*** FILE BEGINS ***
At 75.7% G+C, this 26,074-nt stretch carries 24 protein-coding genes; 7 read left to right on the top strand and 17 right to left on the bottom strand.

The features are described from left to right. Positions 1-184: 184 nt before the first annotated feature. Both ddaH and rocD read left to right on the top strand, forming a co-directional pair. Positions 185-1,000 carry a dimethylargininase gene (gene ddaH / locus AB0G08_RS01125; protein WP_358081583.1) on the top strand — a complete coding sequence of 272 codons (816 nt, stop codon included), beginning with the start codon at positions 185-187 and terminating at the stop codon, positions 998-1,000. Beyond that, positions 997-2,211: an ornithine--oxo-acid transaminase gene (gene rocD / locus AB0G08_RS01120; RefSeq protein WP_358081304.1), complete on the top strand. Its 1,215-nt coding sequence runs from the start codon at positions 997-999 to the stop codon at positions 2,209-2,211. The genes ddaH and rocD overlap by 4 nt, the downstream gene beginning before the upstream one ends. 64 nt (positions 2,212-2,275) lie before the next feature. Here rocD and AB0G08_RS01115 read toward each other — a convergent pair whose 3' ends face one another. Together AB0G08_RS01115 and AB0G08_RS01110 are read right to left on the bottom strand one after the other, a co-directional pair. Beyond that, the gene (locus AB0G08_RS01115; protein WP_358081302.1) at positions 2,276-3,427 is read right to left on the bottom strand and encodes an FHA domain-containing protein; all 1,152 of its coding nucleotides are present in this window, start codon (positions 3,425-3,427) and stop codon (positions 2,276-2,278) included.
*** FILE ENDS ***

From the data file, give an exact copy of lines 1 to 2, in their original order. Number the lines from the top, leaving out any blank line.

At 75.7% G+C, this 26,074-nt stretch carries 24 protein-coding genes; 7 read left to right on the top strand and 17 right to left on the bottom strand.

The features are described from left to right. Positions 1-184: 184 nt before the first annotated feature. Both ddaH and rocD read left to right on the top strand, forming a co-directional pair. Positions 185-1,000 carry a dimethylargininase gene (gene ddaH / locus AB0G08_RS01125; protein WP_358081583.1) on the top strand — a complete coding sequence of 272 codons (816 nt, stop codon included), beginning with the start codon at positions 185-187 and terminating at the stop codon, positions 998-1,000. Beyond that, positions 997-2,211: an ornithine--oxo-acid transaminase gene (gene rocD / locus AB0G08_RS01120; RefSeq protein WP_358081304.1), complete on the top strand. Its 1,215-nt coding sequence runs from the start codon at positions 997-999 to the stop codon at positions 2,209-2,211. The genes ddaH and rocD overlap by 4 nt, the downstream gene beginning before the upstream one ends. 64 nt (positions 2,212-2,275) lie before the next feature. Here rocD and AB0G08_RS01115 read toward each other — a convergent pair whose 3' ends face one another. Together AB0G08_RS01115 and AB0G08_RS01110 are read right to left on the bottom strand one after the other, a co-directional pair. Beyond that, the gene (locus AB0G08_RS01115; protein WP_358081302.1) at positions 2,276-3,427 is read right to left on the bottom strand and encodes an FHA domain-containing protein; all 1,152 of its coding nucleotides are present in this window, start codon (positions 3,425-3,427) and stop codon (positions 2,276-2,278) included.